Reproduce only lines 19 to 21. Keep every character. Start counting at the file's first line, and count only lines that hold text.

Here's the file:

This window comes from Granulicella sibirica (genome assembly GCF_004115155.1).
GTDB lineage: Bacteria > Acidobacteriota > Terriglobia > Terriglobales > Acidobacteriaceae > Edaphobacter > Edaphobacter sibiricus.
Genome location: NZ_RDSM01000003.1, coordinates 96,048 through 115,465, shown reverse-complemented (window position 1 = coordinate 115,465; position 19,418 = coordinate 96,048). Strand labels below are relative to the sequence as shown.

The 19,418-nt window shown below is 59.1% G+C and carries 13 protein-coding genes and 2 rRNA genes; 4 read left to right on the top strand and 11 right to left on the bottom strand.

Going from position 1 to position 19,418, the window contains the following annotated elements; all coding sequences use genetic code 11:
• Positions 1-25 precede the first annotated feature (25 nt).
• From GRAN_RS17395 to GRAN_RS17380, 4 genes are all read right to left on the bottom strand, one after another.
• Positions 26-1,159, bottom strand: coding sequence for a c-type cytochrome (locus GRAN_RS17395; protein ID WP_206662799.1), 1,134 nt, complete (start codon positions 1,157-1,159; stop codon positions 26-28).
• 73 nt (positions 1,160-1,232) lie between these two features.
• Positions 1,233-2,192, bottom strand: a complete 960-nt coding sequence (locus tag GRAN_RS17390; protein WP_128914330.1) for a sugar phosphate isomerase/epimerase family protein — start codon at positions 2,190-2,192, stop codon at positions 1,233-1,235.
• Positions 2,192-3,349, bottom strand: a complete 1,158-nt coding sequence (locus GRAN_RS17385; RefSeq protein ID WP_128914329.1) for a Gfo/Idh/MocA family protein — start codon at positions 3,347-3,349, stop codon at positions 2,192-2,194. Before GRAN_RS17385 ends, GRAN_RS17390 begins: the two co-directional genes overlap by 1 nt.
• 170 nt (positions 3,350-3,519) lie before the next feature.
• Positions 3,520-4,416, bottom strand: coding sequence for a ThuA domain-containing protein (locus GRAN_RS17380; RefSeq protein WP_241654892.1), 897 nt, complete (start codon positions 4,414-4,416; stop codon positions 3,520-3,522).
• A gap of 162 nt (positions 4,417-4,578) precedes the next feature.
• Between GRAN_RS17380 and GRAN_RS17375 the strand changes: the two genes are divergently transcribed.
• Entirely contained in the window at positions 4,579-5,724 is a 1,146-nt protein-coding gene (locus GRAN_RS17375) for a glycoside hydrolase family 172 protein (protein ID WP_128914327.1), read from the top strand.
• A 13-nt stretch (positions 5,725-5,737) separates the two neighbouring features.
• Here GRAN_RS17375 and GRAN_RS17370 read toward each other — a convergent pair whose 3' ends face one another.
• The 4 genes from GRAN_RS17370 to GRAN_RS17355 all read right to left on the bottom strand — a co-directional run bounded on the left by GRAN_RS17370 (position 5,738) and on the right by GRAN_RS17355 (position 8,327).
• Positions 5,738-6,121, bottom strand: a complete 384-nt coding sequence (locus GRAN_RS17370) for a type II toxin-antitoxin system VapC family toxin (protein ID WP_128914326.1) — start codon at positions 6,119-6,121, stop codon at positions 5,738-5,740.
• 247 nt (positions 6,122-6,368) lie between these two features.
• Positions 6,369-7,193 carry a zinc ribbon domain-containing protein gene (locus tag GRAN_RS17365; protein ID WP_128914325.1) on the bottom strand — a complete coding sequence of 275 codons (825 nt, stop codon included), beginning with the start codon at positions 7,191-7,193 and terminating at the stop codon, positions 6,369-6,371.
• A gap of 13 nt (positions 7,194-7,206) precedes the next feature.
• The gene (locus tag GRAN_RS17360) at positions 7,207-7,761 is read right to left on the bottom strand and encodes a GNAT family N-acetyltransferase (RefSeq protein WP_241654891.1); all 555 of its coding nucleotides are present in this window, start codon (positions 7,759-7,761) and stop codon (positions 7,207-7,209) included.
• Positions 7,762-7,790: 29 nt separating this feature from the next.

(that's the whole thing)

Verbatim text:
• The 4 genes from GRAN_RS17370 to GRAN_RS17355 all read right to left on the bottom strand — a co-directional run bounded on the left by GRAN_RS17370 (position 5,738) and on the right by GRAN_RS17355 (position 8,327).
• Positions 5,738-6,121, bottom strand: a complete 384-nt coding sequence (locus GRAN_RS17370) for a type II toxin-antitoxin system VapC family toxin (protein ID WP_128914326.1) — start codon at positions 6,119-6,121, stop codon at positions 5,738-5,740.
• 247 nt (positions 6,122-6,368) lie between these two features.